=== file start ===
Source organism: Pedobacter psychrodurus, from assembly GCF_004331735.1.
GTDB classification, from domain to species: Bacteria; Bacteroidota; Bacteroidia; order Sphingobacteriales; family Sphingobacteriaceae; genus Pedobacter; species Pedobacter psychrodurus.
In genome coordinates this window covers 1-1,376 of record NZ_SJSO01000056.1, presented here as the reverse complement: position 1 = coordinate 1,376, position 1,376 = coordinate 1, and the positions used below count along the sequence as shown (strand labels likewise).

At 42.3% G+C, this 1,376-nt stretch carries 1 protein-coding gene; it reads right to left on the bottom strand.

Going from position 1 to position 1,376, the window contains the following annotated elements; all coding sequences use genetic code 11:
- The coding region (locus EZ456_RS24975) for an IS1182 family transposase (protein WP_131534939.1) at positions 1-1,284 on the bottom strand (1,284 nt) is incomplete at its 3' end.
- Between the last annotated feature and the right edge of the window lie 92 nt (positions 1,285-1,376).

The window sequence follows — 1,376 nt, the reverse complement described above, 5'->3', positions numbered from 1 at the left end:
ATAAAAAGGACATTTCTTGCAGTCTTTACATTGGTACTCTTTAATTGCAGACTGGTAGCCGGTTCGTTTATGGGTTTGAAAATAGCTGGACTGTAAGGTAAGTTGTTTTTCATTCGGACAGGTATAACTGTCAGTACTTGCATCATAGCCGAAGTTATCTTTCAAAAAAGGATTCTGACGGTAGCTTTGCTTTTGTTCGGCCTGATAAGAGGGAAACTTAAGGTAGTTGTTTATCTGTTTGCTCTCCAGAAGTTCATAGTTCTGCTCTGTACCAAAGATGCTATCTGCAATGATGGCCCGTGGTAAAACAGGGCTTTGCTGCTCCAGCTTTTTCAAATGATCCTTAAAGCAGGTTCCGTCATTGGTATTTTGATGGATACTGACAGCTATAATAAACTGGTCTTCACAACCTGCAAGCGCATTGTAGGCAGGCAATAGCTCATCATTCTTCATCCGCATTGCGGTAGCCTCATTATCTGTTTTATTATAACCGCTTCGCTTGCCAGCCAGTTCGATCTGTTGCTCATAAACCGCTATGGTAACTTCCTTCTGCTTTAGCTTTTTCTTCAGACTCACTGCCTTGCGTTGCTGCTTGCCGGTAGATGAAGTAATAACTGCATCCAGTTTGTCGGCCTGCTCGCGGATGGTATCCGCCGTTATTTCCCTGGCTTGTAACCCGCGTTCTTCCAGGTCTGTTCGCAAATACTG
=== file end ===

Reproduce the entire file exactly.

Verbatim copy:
Source organism: Pedobacter psychrodurus, from assembly GCF_004331735.1.
GTDB classification, from domain to species: Bacteria; Bacteroidota; Bacteroidia; order Sphingobacteriales; family Sphingobacteriaceae; genus Pedobacter; species Pedobacter psychrodurus.
In genome coordinates this window covers 1-1,376 of record NZ_SJSO01000056.1, presented here as the reverse complement: position 1 = coordinate 1,376, position 1,376 = coordinate 1, and the positions used below count along the sequence as shown (strand labels likewise).

At 42.3% G+C, this 1,376-nt stretch carries 1 protein-coding gene; it reads right to left on the bottom strand.

Going from position 1 to position 1,376, the window contains the following annotated elements; all coding sequences use genetic code 11:
- The coding region (locus EZ456_RS24975) for an IS1182 family transposase (protein WP_131534939.1) at positions 1-1,284 on the bottom strand (1,284 nt) is incomplete at its 3' end.
- Between the last annotated feature and the right edge of the window lie 92 nt (positions 1,285-1,376).

The window sequence follows — 1,376 nt, the reverse complement described above, 5'->3', positions numbered from 1 at the left end:
ATAAAAAGGACATTTCTTGCAGTCTTTACATTGGTACTCTTTAATTGCAGACTGGTAGCCGGTTCGTTTATGGGTTTGAAAATAGCTGGACTGTAAGGTAAGTTGTTTTTCATTCGGACAGGTATAACTGTCAGTACTTGCATCATAGCCGAAGTTATCTTTCAAAAAAGGATTCTGACGGTAGCTTTGCTTTTGTTCGGCCTGATAAGAGGGAAACTTAAGGTAGTTGTTTATCTGTTTGCTCTCCAGAAGTTCATAGTTCTGCTCTGTACCAAAGATGCTATCTGCAATGATGGCCCGTGGTAAAACAGGGCTTTGCTGCTCCAGCTTTTTCAAATGATCCTTAAAGCAGGTTCCGTCATTGGTATTTTGATGGATACTGACAGCTATAATAAACTGGTCTTCACAACCTGCAAGCGCATTGTAGGCAGGCAATAGCTCATCATTCTTCATCCGCATTGCGGTAGCCTCATTATCTGTTTTATTATAACCGCTTCGCTTGCCAGCCAGTTCGATCTGTTGCTCATAAACCGCTATGGTAACTTCCTTCTGCTTTAGCTTTTTCTTCAGACTCACTGCCTTGCGTTGCTGCTTGCCGGTAGATGAAGTAATAACTGCATCCAGTTTGTCGGCCTGCTCGCGGATGGTATCCGCCGTTATTTCCCTGGCTTGTAACCCGCGTTCTTCCAGGTCTGTTCGCAAATACTG